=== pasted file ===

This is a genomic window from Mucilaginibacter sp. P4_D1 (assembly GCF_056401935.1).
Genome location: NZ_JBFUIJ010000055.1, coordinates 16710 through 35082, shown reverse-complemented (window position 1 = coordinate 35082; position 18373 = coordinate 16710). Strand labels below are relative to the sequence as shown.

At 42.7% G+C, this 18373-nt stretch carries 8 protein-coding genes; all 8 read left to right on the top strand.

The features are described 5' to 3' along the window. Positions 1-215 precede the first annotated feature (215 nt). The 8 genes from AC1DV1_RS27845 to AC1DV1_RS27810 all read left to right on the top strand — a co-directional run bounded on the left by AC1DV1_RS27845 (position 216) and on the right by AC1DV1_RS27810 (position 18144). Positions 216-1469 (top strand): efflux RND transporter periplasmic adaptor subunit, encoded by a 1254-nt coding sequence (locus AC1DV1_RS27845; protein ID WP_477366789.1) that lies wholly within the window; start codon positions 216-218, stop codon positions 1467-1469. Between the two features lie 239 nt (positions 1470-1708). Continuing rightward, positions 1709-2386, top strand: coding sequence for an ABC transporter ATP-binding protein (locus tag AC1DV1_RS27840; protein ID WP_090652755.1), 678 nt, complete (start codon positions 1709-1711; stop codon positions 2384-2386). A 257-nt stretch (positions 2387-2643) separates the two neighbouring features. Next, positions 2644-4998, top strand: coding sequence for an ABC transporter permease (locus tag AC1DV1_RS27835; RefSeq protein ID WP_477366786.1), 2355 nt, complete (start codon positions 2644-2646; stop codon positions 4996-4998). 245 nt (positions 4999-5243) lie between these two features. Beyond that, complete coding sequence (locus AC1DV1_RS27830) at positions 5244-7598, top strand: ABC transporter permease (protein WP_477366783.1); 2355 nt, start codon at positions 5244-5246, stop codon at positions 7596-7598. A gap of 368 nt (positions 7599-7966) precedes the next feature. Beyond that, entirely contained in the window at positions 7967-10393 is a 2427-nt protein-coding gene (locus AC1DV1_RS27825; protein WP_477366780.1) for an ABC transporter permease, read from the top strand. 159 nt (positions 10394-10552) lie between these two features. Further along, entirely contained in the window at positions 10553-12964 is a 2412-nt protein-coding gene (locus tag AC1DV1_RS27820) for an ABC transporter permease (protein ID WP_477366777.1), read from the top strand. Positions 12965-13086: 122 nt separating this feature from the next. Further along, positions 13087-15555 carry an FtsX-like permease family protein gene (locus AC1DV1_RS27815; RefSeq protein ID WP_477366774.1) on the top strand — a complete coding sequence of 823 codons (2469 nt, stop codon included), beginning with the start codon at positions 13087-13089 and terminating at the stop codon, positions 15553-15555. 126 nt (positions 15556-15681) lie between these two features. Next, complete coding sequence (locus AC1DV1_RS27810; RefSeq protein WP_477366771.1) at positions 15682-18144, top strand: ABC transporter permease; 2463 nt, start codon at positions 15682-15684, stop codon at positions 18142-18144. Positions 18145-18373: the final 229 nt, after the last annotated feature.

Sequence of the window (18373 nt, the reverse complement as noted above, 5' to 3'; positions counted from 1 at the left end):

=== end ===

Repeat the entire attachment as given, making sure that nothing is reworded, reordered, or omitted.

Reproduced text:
This is a genomic window from Mucilaginibacter sp. P4_D1 (assembly GCF_056401935.1).
Genome location: NZ_JBFUIJ010000055.1, coordinates 16710 through 35082, shown reverse-complemented (window position 1 = coordinate 35082; position 18373 = coordinate 16710). Strand labels below are relative to the sequence as shown.

At 42.7% G+C, this 18373-nt stretch carries 8 protein-coding genes; all 8 read left to right on the top strand.

The features are described 5' to 3' along the window. Positions 1-215 precede the first annotated feature (215 nt). The 8 genes from AC1DV1_RS27845 to AC1DV1_RS27810 all read left to right on the top strand — a co-directional run bounded on the left by AC1DV1_RS27845 (position 216) and on the right by AC1DV1_RS27810 (position 18144). Positions 216-1469 (top strand): efflux RND transporter periplasmic adaptor subunit, encoded by a 1254-nt coding sequence (locus AC1DV1_RS27845; protein ID WP_477366789.1) that lies wholly within the window; start codon positions 216-218, stop codon positions 1467-1469. Between the two features lie 239 nt (positions 1470-1708). Continuing rightward, positions 1709-2386, top strand: coding sequence for an ABC transporter ATP-binding protein (locus tag AC1DV1_RS27840; protein ID WP_090652755.1), 678 nt, complete (start codon positions 1709-1711; stop codon positions 2384-2386). A 257-nt stretch (positions 2387-2643) separates the two neighbouring features. Next, positions 2644-4998, top strand: coding sequence for an ABC transporter permease (locus tag AC1DV1_RS27835; RefSeq protein ID WP_477366786.1), 2355 nt, complete (start codon positions 2644-2646; stop codon positions 4996-4998). 245 nt (positions 4999-5243) lie between these two features. Beyond that, complete coding sequence (locus AC1DV1_RS27830) at positions 5244-7598, top strand: ABC transporter permease (protein WP_477366783.1); 2355 nt, start codon at positions 5244-5246, stop codon at positions 7596-7598. A gap of 368 nt (positions 7599-7966) precedes the next feature. Beyond that, entirely contained in the window at positions 7967-10393 is a 2427-nt protein-coding gene (locus AC1DV1_RS27825; protein WP_477366780.1) for an ABC transporter permease, read from the top strand. 159 nt (positions 10394-10552) lie between these two features. Further along, entirely contained in the window at positions 10553-12964 is a 2412-nt protein-coding gene (locus tag AC1DV1_RS27820) for an ABC transporter permease (protein ID WP_477366777.1), read from the top strand. Positions 12965-13086: 122 nt separating this feature from the next. Further along, positions 13087-15555 carry an FtsX-like permease family protein gene (locus AC1DV1_RS27815; RefSeq protein ID WP_477366774.1) on the top strand — a complete coding sequence of 823 codons (2469 nt, stop codon included), beginning with the start codon at positions 13087-13089 and terminating at the stop codon, positions 15553-15555. 126 nt (positions 15556-15681) lie between these two features. Next, complete coding sequence (locus AC1DV1_RS27810; RefSeq protein WP_477366771.1) at positions 15682-18144, top strand: ABC transporter permease; 2463 nt, start codon at positions 15682-15684, stop codon at positions 18142-18144. Positions 18145-18373: the final 229 nt, after the last annotated feature.

Sequence of the window (18373 nt, the reverse complement as noted above, 5' to 3'; positions counted from 1 at the left end):